generates to become a mere elongated worm, devoted to the production of eggs, and exhibiting but little advance on the sacculina. There are dozens of low crustaceans which, like sacculina, afford examples of animals which are free and locomotive in the days of their youth, but which, losing eyes, legs, digestive system, and all the ordinary belongings of animal life, "go to the bad," as a natural result of participating in what has been well named "the vicious cycle of parasitism."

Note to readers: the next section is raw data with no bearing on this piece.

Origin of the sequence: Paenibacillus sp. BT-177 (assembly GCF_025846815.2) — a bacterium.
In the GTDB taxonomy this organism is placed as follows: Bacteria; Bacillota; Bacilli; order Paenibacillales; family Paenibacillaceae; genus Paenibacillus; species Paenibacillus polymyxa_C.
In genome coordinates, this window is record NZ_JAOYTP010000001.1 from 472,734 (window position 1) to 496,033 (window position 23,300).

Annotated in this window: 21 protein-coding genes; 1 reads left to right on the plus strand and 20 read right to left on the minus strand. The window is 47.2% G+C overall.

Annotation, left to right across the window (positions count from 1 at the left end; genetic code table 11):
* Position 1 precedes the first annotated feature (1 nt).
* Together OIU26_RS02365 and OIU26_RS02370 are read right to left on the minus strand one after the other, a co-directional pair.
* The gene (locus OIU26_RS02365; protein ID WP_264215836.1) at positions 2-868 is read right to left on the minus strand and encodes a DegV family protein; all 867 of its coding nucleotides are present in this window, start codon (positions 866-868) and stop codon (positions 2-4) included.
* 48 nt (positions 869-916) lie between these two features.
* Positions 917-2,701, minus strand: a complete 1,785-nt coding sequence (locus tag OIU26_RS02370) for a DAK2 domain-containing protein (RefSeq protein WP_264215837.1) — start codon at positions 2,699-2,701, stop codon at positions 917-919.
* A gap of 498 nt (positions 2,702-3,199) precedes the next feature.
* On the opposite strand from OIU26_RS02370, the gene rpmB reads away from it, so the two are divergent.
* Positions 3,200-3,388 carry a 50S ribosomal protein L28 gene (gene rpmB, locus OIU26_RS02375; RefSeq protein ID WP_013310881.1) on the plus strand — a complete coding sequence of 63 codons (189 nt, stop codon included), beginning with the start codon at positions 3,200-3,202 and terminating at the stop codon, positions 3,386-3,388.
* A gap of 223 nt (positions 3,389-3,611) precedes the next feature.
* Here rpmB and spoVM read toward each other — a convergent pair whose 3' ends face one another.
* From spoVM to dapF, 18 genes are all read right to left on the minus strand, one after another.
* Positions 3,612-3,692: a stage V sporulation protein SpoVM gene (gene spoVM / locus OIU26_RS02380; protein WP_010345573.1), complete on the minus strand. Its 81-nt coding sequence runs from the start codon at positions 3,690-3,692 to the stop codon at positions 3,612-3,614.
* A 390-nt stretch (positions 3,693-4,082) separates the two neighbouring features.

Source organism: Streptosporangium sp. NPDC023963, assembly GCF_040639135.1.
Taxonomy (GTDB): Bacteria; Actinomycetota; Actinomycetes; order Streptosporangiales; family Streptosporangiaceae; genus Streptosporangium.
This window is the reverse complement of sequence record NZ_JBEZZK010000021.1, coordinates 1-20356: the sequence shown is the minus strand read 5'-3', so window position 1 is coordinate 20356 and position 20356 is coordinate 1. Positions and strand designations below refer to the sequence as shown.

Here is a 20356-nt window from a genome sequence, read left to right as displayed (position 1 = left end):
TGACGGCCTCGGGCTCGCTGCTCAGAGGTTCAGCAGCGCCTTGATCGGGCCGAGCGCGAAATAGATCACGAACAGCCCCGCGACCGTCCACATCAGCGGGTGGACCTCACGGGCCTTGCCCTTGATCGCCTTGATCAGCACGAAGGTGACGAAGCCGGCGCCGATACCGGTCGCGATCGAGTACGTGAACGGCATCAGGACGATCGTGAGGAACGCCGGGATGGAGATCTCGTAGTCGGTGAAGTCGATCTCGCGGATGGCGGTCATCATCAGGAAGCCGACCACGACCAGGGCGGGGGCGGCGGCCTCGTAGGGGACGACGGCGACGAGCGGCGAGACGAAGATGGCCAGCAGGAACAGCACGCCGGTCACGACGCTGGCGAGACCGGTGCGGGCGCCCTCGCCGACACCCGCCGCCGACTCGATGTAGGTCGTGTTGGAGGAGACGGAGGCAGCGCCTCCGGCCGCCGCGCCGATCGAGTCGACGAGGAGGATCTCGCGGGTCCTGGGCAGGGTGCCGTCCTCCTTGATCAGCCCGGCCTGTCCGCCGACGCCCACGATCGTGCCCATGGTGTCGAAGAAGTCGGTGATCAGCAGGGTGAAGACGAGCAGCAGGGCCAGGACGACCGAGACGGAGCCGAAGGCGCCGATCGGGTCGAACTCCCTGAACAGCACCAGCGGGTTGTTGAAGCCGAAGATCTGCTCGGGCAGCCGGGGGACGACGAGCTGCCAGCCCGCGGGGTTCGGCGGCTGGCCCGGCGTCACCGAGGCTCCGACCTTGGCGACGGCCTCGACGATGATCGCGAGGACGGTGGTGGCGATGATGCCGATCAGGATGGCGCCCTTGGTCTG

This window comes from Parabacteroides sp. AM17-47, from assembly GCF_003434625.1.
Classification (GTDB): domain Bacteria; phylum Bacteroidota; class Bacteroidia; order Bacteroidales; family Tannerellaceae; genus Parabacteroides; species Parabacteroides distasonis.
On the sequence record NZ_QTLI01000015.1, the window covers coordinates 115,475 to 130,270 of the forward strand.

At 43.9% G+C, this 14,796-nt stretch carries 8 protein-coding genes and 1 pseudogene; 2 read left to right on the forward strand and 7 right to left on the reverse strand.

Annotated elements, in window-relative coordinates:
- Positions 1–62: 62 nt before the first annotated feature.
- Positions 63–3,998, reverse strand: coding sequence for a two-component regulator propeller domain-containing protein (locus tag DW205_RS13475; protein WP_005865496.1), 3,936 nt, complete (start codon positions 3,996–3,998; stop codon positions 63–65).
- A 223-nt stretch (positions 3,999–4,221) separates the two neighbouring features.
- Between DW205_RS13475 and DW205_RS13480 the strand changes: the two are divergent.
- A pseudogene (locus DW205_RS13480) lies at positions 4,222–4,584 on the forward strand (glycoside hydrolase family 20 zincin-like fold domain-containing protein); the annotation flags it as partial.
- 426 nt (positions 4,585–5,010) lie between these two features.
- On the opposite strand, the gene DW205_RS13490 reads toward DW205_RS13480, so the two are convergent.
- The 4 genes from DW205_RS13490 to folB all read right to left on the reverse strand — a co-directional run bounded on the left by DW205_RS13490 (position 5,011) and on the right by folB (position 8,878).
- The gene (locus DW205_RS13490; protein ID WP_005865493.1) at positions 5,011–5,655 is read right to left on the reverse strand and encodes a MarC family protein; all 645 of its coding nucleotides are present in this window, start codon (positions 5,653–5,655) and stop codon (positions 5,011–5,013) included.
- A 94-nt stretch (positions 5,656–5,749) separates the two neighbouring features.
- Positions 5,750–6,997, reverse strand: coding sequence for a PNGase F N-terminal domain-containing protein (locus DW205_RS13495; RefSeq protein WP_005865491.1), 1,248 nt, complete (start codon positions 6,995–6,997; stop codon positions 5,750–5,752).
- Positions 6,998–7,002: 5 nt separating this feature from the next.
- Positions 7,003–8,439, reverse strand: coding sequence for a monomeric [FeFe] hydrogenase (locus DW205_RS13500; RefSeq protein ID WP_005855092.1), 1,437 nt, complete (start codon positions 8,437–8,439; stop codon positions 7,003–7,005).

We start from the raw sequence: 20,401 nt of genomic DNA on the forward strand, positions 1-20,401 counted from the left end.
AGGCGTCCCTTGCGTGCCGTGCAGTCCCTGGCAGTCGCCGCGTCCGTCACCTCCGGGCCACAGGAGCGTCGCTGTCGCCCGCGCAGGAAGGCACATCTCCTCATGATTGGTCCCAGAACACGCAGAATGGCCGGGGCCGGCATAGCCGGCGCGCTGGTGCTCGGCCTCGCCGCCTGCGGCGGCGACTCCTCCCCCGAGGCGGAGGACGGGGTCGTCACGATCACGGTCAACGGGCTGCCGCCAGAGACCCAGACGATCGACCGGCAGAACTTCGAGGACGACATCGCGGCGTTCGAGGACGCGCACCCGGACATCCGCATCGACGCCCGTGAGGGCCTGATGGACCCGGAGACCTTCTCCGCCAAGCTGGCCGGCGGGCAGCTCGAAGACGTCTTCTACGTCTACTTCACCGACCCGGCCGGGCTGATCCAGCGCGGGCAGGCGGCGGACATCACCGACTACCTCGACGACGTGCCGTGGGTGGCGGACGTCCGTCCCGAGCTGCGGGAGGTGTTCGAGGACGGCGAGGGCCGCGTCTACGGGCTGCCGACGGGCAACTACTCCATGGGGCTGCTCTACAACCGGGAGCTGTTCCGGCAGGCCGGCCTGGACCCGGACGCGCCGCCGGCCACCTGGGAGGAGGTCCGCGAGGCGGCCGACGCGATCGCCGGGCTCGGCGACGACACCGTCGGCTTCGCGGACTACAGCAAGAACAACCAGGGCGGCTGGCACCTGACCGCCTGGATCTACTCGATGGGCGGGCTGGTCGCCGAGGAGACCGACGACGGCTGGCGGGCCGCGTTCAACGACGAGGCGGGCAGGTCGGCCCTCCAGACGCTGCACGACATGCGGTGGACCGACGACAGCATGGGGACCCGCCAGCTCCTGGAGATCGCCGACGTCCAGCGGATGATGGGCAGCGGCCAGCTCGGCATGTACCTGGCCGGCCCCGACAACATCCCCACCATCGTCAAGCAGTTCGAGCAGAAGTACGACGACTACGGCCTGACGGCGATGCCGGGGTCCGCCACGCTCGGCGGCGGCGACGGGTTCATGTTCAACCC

Plainly marked as are the foregoing cases, there are yet other familiar crustaceans which, although not parasites, as a rule, nevertheless illustrate animal retrogression in an excellent manner. Such are the sea-acorns (Balani), which stud the rocks by thousands at low-Fig. 12.—Barnacles. water mark, and such are the barnacles (Fig. 12), that adhere to floating timber and the sides of ships. In the development of sea-acorns and barnacles, the first stage is essentially like that of the sacculina. The young barnacle is a "nauplius," three-legged, free-swimming, single-eyed, and possessing a mouth and digestive apparatus. In the next stage we again meet with the six pairs of swimming-feet seen in sacculina, with the enormously developed front pair of legs serving as "feelers," and with two "magnificent compound eyes," as Darwin describes the organs of vision. The mouth in this second stage, however, is closed, and feeding is there impossible. As Darwin remarks, the function of the young barnacles "at this stage is to search out by their well-developed organs of sense and to reach by their active powers of swimming a proper place on which to become attached, and to undergo their final metamorphosis. When this is completed," adds Darwin, "they are fixed for life; their legs are now converted into prehensile organs; they again obtain a well-constructed mouth, but they have no antennae, and their two eyes are now reconverted into a minute, single, simple eye-spot." A barnacle is thus simply a highly modified crab-like animal which fixes itself by its head to the floating log, and which "kicks its food into its mouth with its feet," to use the simile and description of biological authority. The development of its "shell" and stalk are matters which do not in the least concern its place in the animal series. These latter are local and personal features of the barnacle tribe. For in the "sea-acorns,"